What Is Being Done?Approximately half of the preterm births in Utah are due to complications of the pregnancy (multiple births, placental problems, fetal distress, infections) or maternal health factors such as high blood pressure or uterine malformations. The remaining preterm births have unexplained causes. In an effort to reduce the preterm birth rate, emphasis is being placed on maternal preconception health to help women achieve optimal health prior to pregnancy. Some ways women can achieve optimal health include stopping the use of tobacco and alcohol, controlling chronic diseases such as diabetes and high blood pressure, and obtaining an optimal pre-pregnancy weight. Early and continuous prenatal care is encouraged to detect problems that may arise during pregnancy. Education should be provided on the urgent maternal warning signs (https://www.cdc.gov/hearher/maternal-warning-signs/index.html) and the importance of recognition and treatment for these symptoms. Standards for assisted reproductive technology should be followed to reduce the frequency of twins or higher-order multiple pregnancies. Pregnant women should also be referred for appropriate services such as Women, Infant, and Children (WIC) and psychosocial counseling. The maternal committee of the Utah Women and Newborns Quality Collaborative (UWNQC) worked to prevent recurrent spontaneous preterm birth (SPTB) in women with a previous history of SPTB. This team developed a series of videos on preterm birth prevention. The committee has produced materials to help educate families who have delivered prematurely on what they can do to reduce the chances of preterm birth from happening in future pregnancies. In addition, the maternal committee has worked on access to immediate postpartum long-acting reversible contraception as well as other family planning access.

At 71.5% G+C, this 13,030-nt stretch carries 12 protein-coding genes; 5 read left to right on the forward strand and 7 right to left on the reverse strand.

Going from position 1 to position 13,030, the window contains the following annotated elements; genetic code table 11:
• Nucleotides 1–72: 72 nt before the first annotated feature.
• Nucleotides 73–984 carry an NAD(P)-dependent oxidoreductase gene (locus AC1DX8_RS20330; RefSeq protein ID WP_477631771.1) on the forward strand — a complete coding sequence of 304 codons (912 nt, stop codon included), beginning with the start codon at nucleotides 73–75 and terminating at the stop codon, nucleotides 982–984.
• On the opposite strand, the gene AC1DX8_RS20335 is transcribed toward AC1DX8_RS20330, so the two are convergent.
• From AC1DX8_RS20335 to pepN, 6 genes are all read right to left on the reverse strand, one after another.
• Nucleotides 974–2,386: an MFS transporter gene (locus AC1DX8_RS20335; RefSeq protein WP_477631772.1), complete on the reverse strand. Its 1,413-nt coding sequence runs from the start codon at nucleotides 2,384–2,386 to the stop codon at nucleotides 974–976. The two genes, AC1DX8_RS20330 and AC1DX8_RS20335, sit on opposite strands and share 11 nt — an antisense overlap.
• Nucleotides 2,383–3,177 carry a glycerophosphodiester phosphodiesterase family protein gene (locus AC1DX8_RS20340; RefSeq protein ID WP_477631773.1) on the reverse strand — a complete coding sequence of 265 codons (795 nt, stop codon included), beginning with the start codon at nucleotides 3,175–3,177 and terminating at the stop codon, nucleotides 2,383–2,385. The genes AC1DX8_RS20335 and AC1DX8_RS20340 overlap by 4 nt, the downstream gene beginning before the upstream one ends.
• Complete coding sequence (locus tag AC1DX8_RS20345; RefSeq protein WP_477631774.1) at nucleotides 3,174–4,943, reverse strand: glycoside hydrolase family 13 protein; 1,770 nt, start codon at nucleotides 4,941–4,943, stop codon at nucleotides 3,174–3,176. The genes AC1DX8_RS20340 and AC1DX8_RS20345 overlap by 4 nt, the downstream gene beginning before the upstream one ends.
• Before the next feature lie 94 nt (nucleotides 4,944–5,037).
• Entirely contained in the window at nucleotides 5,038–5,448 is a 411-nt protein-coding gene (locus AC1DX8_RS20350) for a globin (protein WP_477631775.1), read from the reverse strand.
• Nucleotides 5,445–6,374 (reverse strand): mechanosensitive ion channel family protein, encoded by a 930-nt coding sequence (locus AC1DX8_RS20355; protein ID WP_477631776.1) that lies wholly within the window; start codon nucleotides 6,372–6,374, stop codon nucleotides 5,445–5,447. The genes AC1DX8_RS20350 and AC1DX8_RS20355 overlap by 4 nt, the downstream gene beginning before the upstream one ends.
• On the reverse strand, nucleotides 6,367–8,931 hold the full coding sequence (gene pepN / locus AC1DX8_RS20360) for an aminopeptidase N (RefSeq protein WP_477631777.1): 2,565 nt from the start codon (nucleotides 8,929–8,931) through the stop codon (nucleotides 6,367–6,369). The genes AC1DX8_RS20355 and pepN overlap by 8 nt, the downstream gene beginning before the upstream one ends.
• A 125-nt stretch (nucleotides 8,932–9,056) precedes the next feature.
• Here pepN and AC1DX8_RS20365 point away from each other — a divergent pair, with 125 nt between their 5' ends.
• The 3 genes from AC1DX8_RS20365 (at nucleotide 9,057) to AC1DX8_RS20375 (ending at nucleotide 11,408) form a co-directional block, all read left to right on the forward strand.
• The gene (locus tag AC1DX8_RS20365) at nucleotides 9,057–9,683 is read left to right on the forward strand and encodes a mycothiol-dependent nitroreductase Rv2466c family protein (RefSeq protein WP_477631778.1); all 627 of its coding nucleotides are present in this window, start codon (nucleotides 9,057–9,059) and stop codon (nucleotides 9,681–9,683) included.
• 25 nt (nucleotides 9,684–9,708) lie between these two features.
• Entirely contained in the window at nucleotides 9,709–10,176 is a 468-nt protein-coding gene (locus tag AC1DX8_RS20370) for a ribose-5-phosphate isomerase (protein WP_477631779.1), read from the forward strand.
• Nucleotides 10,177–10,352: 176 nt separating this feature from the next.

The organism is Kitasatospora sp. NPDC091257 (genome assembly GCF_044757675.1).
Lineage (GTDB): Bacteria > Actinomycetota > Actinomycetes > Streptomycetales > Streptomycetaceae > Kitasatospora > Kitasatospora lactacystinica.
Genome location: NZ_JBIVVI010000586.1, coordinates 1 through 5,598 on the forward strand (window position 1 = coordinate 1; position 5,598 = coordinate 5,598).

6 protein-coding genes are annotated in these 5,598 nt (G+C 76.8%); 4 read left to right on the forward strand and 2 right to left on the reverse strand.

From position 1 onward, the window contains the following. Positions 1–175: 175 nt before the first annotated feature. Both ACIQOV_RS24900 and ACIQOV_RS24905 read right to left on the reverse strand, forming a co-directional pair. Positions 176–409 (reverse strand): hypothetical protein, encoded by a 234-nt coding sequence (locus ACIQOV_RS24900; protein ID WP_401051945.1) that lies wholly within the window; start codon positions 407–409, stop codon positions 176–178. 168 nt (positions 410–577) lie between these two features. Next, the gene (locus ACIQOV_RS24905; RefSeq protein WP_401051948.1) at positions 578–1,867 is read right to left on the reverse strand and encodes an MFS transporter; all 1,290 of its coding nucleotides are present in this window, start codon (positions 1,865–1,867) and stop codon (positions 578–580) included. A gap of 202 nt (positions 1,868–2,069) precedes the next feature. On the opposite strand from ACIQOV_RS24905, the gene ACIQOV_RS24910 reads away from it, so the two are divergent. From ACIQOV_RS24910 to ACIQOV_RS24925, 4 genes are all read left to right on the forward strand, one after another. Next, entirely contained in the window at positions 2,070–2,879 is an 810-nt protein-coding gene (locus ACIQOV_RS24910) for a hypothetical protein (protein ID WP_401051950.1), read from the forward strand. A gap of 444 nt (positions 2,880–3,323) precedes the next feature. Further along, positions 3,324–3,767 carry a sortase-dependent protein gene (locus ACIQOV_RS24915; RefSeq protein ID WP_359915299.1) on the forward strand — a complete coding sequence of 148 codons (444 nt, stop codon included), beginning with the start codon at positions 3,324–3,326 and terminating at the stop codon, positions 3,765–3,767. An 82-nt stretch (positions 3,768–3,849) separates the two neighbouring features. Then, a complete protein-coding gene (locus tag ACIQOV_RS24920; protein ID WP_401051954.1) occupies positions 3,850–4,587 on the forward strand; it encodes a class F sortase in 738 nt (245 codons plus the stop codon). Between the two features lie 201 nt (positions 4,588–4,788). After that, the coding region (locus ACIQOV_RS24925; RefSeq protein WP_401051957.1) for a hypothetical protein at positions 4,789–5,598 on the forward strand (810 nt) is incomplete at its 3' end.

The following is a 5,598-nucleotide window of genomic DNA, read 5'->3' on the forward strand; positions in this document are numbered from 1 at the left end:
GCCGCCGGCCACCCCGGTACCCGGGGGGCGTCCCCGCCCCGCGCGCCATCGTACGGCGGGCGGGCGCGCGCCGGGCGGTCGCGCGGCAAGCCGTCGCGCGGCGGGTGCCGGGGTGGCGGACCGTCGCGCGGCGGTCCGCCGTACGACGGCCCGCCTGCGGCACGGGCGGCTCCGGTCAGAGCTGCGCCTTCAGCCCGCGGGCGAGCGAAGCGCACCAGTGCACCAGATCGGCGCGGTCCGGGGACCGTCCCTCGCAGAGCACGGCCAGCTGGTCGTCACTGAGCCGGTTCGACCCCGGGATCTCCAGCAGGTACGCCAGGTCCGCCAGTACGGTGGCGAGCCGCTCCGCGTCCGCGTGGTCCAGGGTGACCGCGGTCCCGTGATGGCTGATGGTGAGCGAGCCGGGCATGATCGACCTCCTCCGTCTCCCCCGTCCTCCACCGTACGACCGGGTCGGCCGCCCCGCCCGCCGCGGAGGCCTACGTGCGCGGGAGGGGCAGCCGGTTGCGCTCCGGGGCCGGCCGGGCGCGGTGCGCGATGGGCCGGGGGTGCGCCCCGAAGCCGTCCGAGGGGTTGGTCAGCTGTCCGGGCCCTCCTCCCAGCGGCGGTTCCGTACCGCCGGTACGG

Available Services'''Baby Your Baby Hotline:''' 1-800-826-9662[[br]] A public resource to answer pregnancy related questions and locate services. '''The Power Your Life website:''' [http://www.poweryourlife.org][[br]] Public education about how to be at optimal health prior to pregnancy.[[br]] [[br]] Social media for Power Your Life include: *Facebook: [http://www.facebook.com/poweryourlifeutah] *Twitter: @Poweryourlife2 *Pinterest: [http://www.pinterest.com/poweryourlifeut][[br]] [[br]] '''Utah Tobacco Quit Line:''' 1-888-567-8788 '''Utah Women and Newborn Quality Collaborative:''' [https://mihp.utah.gov/uwnqc/][[br]] Provider and patient education about improving maternal and neonatal outcomes through collaborative efforts centered on quality improvement methodology and data sharing. '''MotherToBaby:'''[[br]] Phone - 1-800-822-2229[[br]] Text - 1-855-999-3525[[br]] Email - email@example.com[[br]] Live Chat- [http://www.mothertobaby.org][[br]] A service to answer questions about what's safe during pregnancy and breastfeeding.[[br]] [[br]] Social media for MotherToBaby include: *Facebook: [http://www.facebook.com/MotherToBaby] *Twitter: @MotherToBaby *Pinterest: [http://www.pinterest.com/MotherToBaby][[br]] [[br]] '''Baby Watch Early Intervention Hotline:''' 1-800-961-4226[[br]] Utah's network of services for children, birth to three years of age, with developmental delay or disabilities. '''March of Dimes''' [http://www.marchofdimes.org][[br]] The mission of the March of Dimes is to improve the health of babies by preventing birth defects, premature birth and infant mortality.[[br]] *Facebook: [https://www.facebook.com/marchofdimes][[br]] *Twitter: @MarchofDimes[[br]] *YouTube: [https://www.youtube.com/marchofdimes][[br]] [[br]] '''University of Utah Health Care Parent-to-Parent Support Group:''' 1-801-581-2098[[br]] Support Program for families of high risk/critically ill newborns.
Page Content Updated On 12/05/2022, Published on 12/21/2022